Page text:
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Early Learning & Preschool Education – Child-centered & Playful Learning in Finland

Formal schooling in Finland does not begin until age 7 when children are ready and eager to learn. Childhood, play and playful learning are valued in Finnish education. There are no standardized testing or school inspectors continuously checking on the quality of teaching or the learning results. External inspection of teachers’ work and testing of students’ achievement have been transferred from national authorities to be central aspects of the teaching profession, as well as school leadership. Children should learn how to learn, not how to take a test. And value play, life-long learning and their learning community.



Active learning by playing and doing are valued highly in Finnish preschools. Numbers, reading, writing, science and ICT are introduced in early learning education, but children do not need to read or write before they go to school. In other words, Finnish children can be illiterate until age seven, but they very quickly catch up and become very efficient and motivated readers in primary school. In some countries they begin with academic subjects at very young age, when in Finland children’s play, curiosity and creativity play the biggest role in learning. Childhood is very short and children will have plenty of time to learn in formal education. And as the international tests such as PISA, TIMMS and PIRLS show, children can have a playful childhood and become academically strong, happy and motivated learners.


  1. Sadasiva Reddy on 11.2.2018 at 06:25

    Dear miss. Pirjo Suhonen!
    I have a small question, if there is no inspection and assessment in schools then how can you measure the impact and how assure you(government) a Teacher doing his/her job perfectly.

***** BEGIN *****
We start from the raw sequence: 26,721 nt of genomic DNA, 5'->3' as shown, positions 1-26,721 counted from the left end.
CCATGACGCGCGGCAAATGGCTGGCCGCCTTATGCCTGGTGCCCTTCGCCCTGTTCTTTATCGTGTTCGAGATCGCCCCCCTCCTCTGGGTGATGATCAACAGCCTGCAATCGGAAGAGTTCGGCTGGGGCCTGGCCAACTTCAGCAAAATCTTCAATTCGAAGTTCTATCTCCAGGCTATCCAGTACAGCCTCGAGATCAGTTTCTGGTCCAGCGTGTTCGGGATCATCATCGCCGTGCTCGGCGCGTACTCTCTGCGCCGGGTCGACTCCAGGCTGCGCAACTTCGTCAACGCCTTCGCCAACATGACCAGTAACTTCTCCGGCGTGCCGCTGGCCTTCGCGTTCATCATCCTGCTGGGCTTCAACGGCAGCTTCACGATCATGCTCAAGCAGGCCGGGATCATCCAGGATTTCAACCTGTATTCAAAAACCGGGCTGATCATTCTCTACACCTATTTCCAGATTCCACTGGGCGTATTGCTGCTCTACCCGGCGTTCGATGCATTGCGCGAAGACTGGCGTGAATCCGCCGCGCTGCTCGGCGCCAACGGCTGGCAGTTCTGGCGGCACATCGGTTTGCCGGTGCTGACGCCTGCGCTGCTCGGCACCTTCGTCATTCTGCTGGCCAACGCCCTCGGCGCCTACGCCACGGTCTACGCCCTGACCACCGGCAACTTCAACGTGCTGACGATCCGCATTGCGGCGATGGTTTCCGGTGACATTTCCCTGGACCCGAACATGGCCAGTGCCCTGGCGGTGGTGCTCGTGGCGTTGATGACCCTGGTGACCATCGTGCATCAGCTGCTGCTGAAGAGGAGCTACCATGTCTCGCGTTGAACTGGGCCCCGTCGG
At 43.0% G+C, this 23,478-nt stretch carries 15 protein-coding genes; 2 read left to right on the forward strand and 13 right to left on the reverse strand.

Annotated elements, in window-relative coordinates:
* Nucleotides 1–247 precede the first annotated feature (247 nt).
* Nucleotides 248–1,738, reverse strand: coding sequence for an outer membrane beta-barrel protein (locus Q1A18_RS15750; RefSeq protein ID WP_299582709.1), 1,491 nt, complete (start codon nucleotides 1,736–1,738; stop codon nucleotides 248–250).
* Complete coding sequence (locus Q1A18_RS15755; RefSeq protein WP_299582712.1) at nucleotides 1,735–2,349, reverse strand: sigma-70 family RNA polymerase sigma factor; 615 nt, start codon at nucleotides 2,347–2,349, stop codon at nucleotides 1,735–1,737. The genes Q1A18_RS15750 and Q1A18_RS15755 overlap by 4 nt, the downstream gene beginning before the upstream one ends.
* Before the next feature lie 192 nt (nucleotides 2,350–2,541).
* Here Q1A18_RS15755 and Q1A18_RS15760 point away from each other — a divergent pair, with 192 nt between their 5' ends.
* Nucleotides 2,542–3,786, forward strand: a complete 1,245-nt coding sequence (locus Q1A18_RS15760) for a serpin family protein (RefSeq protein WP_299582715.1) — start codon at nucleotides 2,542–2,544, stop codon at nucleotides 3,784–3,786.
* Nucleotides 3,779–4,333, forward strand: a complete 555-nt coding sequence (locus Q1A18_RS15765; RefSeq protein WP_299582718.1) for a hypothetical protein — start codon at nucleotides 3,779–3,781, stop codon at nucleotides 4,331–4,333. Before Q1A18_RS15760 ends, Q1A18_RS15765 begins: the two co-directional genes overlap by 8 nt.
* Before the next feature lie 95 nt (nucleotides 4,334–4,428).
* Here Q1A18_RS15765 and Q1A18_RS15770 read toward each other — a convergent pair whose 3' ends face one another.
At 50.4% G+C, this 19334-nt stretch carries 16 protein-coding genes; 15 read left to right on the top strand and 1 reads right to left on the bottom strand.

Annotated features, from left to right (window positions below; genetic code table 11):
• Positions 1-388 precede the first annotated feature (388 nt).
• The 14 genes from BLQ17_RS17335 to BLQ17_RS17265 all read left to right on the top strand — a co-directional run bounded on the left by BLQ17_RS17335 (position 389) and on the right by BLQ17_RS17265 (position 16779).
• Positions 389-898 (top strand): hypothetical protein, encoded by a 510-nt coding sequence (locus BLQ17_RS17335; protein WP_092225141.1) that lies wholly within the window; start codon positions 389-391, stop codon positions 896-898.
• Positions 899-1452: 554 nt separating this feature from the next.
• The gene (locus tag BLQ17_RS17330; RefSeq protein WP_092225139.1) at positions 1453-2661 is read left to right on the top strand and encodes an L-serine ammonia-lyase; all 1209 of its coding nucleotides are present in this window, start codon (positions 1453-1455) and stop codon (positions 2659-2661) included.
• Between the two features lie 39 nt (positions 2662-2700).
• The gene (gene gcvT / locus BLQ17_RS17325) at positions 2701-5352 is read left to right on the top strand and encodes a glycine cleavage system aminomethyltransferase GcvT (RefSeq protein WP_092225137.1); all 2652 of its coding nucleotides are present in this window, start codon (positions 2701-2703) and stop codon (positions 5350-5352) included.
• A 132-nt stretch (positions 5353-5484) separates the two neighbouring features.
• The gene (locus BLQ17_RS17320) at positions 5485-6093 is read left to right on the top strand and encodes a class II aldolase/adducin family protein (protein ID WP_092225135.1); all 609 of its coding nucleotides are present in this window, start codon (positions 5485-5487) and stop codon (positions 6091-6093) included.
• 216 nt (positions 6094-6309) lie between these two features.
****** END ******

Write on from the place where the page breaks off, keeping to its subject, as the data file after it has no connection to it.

• Pirjo on 11.2.2018 at 19:25

      Dear Sadasiva,
      Thank you for your comment.
      The solution is easy: invest in initial and on-going teacher training and offer competitive salaries for teachers and the results speak for themselves. Sample testing can be used to get an overall view of how the education system is working.
      You can learn more on the course:

      Best regards,

  2. Pirjo on 27.2.2018 at 18:15

    Beautiful research on the benefits of starting formal learning later:
    ► Around age 10, children learning to read at seven had caught up to those learning at 5. ► Later starters had no long-term disadvantages in decoding and reading fluency. ► For whatever reason, the later starters had slightly better reading comprehension. ► Reading appears to be built on oral language, decoding, and reading skills. ► This research suggests some focus on teaching reading early could be relaxed.

  3. Olga leiva on 12.8.2018 at 16:37

    Would you please recommend me am article – research – paper that support the idea that children may start their School education at age of 7?

    • Pirjo Suhonen on 21.8.2018 at 11:15

      Finnish education offers strong evidence that it is good to start formal education later than sooner. Pasi Sahlberg has researched and compared Finnish educational system to many other systems globally. Perhaps you can start from his work and research.

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